Business volumes and income for the UK financial services sector grew strongly in the three months to June, but firms report that they are less optimistic about their business situation than in Q112, the Confederation of British Industry (CBI) and PricewaterhouseCoopers (PwC) said in their latest survey of business sentiment.
Of the 108 UK financial companies that responded to the CBI/PwC survey, conducted between 18 May and 7 June, 59% reported that business volumes rose in Q212 to June while 21% experienced a fall. The resulting rounded positive balance of +39% represented the ninth consecutive quarter of growth and also marked a further acceleration in the rate of growth.
The survey suggests that the improvement was driven by business with overseas customers, cited by a positive balance (+42%) of respondents, and also with financial institutions (+15%). Business with private individuals continued to rise at a solid pace similar to that of the first quarter (+19%), but with industrial and commercial companies it was broadly flat (+3%).
Strong growth in incomes was reflected by increases from fees, commissions and premiums (+43%) and net interest, investment and trading (+37%) relative to the first quarter, which both beat expectations. This momentum is expected to continue into the third quarter, although at a slightly slower pace. There has also been a further widening of average spreads in the past three months (+37%), marking a strong rebound from the March survey when the balance was +11%.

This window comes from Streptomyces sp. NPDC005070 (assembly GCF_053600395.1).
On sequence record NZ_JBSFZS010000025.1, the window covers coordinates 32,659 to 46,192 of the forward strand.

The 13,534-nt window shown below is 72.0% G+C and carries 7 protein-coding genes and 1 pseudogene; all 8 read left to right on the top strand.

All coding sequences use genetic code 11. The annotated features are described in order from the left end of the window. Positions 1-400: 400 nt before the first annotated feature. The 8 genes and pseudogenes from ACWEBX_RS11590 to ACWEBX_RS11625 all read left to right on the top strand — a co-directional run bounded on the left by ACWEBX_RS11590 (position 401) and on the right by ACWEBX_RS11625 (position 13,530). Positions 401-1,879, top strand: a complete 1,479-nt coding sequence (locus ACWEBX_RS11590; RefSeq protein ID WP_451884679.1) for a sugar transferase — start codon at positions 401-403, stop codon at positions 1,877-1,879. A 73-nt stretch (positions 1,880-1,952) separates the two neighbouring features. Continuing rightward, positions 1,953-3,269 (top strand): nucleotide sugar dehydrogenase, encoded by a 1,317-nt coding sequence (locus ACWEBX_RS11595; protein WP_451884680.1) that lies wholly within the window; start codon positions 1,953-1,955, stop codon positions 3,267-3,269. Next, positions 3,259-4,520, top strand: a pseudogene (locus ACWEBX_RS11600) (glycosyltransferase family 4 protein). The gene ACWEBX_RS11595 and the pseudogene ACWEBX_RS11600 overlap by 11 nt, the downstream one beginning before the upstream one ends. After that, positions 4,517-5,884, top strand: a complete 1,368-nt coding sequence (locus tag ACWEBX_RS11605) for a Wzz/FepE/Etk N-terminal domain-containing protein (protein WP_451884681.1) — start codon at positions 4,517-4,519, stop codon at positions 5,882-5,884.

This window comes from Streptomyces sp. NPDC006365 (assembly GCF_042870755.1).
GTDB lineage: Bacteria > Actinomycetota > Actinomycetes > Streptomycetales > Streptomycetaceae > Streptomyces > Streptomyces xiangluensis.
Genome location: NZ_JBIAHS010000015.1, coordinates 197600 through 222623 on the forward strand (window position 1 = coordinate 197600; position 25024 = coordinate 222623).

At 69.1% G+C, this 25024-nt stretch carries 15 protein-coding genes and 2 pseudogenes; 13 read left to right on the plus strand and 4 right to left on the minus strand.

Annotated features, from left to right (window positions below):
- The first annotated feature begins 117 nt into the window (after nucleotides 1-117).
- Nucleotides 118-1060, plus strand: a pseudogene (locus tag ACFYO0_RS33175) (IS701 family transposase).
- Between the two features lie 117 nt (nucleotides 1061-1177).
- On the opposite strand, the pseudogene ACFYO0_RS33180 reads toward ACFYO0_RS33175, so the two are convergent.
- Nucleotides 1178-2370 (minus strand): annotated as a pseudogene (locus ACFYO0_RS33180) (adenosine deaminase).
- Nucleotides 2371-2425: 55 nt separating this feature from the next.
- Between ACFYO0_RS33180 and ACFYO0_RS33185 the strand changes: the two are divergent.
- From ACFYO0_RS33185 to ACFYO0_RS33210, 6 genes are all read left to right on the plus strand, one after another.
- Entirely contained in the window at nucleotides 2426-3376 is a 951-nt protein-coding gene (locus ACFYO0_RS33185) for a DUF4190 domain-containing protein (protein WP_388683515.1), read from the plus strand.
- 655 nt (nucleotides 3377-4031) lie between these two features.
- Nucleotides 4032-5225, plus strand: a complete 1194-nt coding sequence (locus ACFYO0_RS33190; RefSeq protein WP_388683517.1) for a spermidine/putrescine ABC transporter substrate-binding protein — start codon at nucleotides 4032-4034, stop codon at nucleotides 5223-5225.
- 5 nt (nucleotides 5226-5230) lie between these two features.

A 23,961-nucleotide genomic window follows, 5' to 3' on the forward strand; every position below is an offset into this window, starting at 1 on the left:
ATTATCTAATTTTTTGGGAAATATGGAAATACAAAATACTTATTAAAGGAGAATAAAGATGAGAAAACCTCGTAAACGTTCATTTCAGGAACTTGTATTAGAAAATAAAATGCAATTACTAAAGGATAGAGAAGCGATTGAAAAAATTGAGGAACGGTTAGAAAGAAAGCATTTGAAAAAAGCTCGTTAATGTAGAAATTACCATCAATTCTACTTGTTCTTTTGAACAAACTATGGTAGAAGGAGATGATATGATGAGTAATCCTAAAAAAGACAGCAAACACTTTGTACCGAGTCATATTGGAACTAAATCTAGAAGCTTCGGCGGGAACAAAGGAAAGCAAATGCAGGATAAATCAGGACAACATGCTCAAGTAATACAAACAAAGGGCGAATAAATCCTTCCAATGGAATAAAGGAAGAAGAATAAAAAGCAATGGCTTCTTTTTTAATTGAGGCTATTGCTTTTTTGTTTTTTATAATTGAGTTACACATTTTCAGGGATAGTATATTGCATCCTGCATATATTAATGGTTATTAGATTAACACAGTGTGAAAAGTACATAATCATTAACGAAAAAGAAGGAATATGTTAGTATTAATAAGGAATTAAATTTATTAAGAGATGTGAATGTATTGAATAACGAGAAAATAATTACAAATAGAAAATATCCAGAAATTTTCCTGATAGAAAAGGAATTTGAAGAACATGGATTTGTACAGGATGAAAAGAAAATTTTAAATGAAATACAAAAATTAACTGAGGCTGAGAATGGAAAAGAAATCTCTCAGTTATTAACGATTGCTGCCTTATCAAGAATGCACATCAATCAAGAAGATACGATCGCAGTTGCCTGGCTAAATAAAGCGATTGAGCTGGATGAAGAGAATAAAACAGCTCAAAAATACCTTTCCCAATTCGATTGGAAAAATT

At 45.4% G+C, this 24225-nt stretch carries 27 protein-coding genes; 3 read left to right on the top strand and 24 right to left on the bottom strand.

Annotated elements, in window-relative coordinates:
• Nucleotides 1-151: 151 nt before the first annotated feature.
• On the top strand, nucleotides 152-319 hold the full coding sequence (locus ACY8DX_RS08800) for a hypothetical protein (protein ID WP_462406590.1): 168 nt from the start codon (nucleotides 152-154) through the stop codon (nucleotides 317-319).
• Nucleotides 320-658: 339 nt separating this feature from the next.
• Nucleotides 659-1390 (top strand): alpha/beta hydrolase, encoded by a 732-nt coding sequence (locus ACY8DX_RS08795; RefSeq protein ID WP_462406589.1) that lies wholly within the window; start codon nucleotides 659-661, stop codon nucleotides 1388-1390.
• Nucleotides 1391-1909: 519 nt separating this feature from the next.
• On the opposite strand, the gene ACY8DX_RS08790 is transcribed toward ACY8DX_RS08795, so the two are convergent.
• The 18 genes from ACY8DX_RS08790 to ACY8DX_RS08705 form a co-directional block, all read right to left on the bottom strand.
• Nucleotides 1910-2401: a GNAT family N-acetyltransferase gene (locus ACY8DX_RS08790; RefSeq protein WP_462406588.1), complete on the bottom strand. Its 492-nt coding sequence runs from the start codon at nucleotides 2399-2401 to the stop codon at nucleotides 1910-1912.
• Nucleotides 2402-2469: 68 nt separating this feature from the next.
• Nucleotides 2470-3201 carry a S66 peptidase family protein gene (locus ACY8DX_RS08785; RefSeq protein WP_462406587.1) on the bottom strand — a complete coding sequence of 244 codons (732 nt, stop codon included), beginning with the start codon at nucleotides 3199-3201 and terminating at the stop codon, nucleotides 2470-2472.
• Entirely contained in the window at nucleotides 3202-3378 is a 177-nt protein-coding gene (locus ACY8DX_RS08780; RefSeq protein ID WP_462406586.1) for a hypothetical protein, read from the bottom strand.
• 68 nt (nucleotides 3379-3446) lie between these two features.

The combination of stronger business volumes and income and widening spreads enabled profitability to continue to rise solidly, with a balance of +25% compared with +21% in the first quarter and marking the twelfth consecutive quarter of growth.
Despite this strong growth, and expectations for the trend to continue, financial firms were less optimistic overall about their business situation in the three months to June (-13%); partly reversing an improvement in sentiment for Q112 (+32%). The number of people employed in the financial services sector also fell slightly (-7%) despite an expected rise, although companies expect to resume hiring in Q312 (+15%).
Financial services firms also appear likely to retain cash over the year ahead, rather than invest. Spending on marketing is expected to remain unchanged from the previous 12 months and financial service firms plan to reduce spending on vehicles, plant and machinery. While investment intentions on IT remain positive at +25%, the figure has fallen from the balance of +47% recorded in the March survey.
The survey found that the majority of firms (48%) cited uncertainty over demand and business prospects as the factors most likely to limit capital expenditure. A weak level of demand was again the factor most likely to constrain business expansion (83%), while more firms cited a shortage of finance as a constraint on their investment.
Regulatory compliance again emerged as a key driver of business costs and capital expenditure plans. The number of financial services firms that anticipate having to spend more on regulatory compliance over the year ahead rose to +77%, from +58% in Q112. More firms also highlighted this as a motivation for capital spending in the year ahead, which at 68% was the highest proportion since June 2010. More than half (54%) of respondents said that dealing with statutory legislation and regulation was likely to limit their ability to increase business over the next year.
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